A fish-filled Alaska Airlines jet touched down at Seattle-Tacoma International Airport shortly after 6 a.m. today, carrying 18,000 pounds of wild Alaska Copper River salmon — about 4,500 more pounds than the weight of a Learjet 31. A second plane carrying an additional 30,000 pounds is scheduled to arrive in Seattle around 10:20 a.m. Today officially marks the start of the salmon season that is anticipated by seafood lovers throughout the Pacific Northwest and beyond.

Grammy Award winners Emmylou Harris and Rodney Crowell will headline three days of fish, love and music this summer, at Salmonfest, also featuring several dozen more bands and soloists to the Kenai Peninsula Fairgrounds at Ninilchik. - See more at: http://www.thecordovatimes.com/article/1520emmylou-harris-headlines-salm...

Over 100 commercial fishing vessels turned out today to raise awareness and speak out against the U.S. Navy's upcoming trainings in the Gulf of Alaska. Vessels paraded from Cordova's harbor to the local fuel dock where they rafted up in a peaceful protest against the Navy's "war games." - See more at: http://www.thecordovatimes.com/article/1520commercial-fishermen-protest-...

There’s no doubt that the recent announcement of shutting down directed fishing for groundfish will have an effect on Alaska fisheries, particularly for cod, but U.S. fisheries officials told SeafoodSource that this doesn’t mean no one can fish for cod and flatfish.

Climate researchers say a giant mass of warm water in the Pacific Ocean may be responsible for unusual sightings of marine life in the North Pacific while also influencing North American weather patterns.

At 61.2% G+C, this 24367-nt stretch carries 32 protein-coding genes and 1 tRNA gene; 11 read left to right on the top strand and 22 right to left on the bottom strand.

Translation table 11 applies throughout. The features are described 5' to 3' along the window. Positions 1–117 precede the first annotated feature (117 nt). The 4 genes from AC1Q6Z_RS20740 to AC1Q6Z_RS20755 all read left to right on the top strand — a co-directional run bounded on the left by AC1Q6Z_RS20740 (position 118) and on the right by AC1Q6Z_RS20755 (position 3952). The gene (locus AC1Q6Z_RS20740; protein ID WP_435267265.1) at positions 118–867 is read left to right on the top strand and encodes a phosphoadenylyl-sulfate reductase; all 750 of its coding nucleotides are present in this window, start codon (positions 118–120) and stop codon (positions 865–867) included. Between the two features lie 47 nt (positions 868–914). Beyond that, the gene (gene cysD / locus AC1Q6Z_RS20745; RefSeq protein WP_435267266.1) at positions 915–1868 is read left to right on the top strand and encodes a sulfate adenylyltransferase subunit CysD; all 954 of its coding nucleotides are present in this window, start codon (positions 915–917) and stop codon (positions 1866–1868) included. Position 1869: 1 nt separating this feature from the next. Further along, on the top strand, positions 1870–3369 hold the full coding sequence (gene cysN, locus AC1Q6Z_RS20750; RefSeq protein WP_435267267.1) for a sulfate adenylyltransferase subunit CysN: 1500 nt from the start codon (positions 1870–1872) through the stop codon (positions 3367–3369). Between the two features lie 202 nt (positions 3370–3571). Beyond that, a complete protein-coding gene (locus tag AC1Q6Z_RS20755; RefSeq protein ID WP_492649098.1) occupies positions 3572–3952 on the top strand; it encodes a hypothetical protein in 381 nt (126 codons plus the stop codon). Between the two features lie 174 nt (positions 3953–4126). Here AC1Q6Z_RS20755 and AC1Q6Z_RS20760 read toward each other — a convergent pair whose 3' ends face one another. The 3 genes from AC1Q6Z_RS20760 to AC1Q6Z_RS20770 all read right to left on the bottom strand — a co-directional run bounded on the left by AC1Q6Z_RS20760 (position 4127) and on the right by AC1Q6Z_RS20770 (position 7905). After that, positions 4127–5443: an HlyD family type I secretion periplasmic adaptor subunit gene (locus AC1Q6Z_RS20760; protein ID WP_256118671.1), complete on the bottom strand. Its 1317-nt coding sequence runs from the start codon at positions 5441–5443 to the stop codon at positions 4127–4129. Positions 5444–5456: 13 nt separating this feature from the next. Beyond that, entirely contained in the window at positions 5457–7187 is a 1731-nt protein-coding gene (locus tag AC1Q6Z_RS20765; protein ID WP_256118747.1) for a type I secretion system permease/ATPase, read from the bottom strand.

Alaska U.S. Rep. Don Young’s bill to reauthorize and amend the Magnuson-Stevens Act was marked up and favorably reported to the U.S. House of Representatives by the House Natural Resources Committee on April 30. The bill, titled the “Strengthening Fishing Communities and Increasing Flexibility in Fisheries Management Act,” cleared the committee with 21-14 vote.

This weekend marks the 25th anniversary of Juneau’s Blessing of the Fleet. The annual tradition honors those who participate in one of the state’s largest industries.
It’s held at the Alaska Commercial Fishermen’s Memorial on the downtown waterfront. Five names have been added to the memorial’s granite wall this year, bringing the count to 203 men and women.

Each year more than one-third of all the salmon caught in Alaska begin their lives in a hatchery.

There are 31 hatchery facilities in Alaska: 15 privately owned, 11 state owned, two federal research facilities, one tribal hatchery at Metlakatla and two state-owned sport fish hatcheries.

The Alaska Board of Fisheries system -- to paraphrase Winston Churchill -- is the worst way to regulate fisheries, except for all the others.

A new study in the Canadian Journal of Fisheries and Aquatic Sciences suggests that increased abundance of pink salmon in the North Pacific Ocean is linked to declining trends in sockeye salmon populations.